*~*~*~*

Thirty years ago, NASA scientist James Hansen testified to Congress that the age of climate change had arrived and urged action to combat it. Hansen's warnings were prescient and his predictions have proved eerily accurate, but still our Congress refuses to act while every county in every state has heated up since then, sea level is rising, heavier rains and stronger storms are happening, and countless species of plants and animals are struggling to adapt. 

*~*~*~*

A year and a half into the tenure of the current president, there still have been no nominees to head the National Park Service, the U.S. Fish and Wildlife Service, and the Bureau of Land Management. The lack of leadership has grave consequences for the future of public lands. One could almost conclude that this administration doesn't give a flying fig about the care of public lands. 

*~*~*~*

The International Union for the Conservation of Nature (IUCN) has put out its annual list of threatened and endangered species called the Red List. It has found that more than 26,000 of the world's species are now at risk of extinction.

*~*~*~*

The northern white rhino, which is already essentially extinct, could potentially be brought back from the dead by the miracle of science. The first rhino embryos have been created in a test tube and the two surviving female rhinos (the last male died in March) could have the embryos implanted through in vitro fertilization. If the procedure works, the species might be saved.

*~*~*~*

One of the last and largest populations of the beautiful Yellow-naped Parrot live on an island in the middle of Lake Nicaragua. Ornithologists are seeking to protect the charismatic bird from the pressures of habitat degradation and threats from the illegal pet trade.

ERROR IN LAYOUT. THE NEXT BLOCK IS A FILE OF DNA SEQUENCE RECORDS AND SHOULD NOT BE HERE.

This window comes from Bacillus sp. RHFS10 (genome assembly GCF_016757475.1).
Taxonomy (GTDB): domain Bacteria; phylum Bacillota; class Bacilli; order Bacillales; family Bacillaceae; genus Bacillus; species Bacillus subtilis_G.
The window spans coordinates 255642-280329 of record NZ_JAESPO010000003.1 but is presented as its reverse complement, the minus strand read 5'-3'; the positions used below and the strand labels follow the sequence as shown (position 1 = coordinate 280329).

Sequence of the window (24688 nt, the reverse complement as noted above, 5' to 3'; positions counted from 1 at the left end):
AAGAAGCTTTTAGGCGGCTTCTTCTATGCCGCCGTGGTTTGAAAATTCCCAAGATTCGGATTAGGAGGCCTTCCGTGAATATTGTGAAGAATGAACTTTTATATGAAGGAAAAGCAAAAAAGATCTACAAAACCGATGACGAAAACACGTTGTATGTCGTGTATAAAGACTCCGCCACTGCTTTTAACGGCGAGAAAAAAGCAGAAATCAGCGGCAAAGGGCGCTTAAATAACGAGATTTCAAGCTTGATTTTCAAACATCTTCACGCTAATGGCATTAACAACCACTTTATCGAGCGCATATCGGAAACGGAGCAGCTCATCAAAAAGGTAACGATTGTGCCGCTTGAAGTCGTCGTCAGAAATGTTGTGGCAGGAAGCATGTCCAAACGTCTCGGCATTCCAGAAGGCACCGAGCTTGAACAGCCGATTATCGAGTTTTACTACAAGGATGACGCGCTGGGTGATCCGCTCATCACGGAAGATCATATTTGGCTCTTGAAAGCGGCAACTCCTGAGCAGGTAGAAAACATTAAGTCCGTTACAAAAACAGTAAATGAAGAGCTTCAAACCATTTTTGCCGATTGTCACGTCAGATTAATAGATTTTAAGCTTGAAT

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It's been a tough three months for whales along the coast of Washington and Oregon. Since April 3, there have been 16 cases of whale strandings along the coast according to the National Oceanic and Atmospheric Administration's Office of Protected Resources.

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Barn Owls look out at the world in much the same way that humans do. Although possessing simpler brains than primates, they process information about things moving in their environment in a similarly complex way

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America's cash-strapped national parks are plagued by delayed infrastructure repairs and upgrades. Now, the administration in Washington is proposing to slash funding for the parks even further.

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Inbreeding presents an additional challenge for the already endangered Northern Spotted Owls. Scientists are searching for ways to increase genetic diversity and prevent further decline of the species. 

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Let's end the week on a note of beauty: Here are some wonderful pictures from "This Week in Wildlife." Enjoy!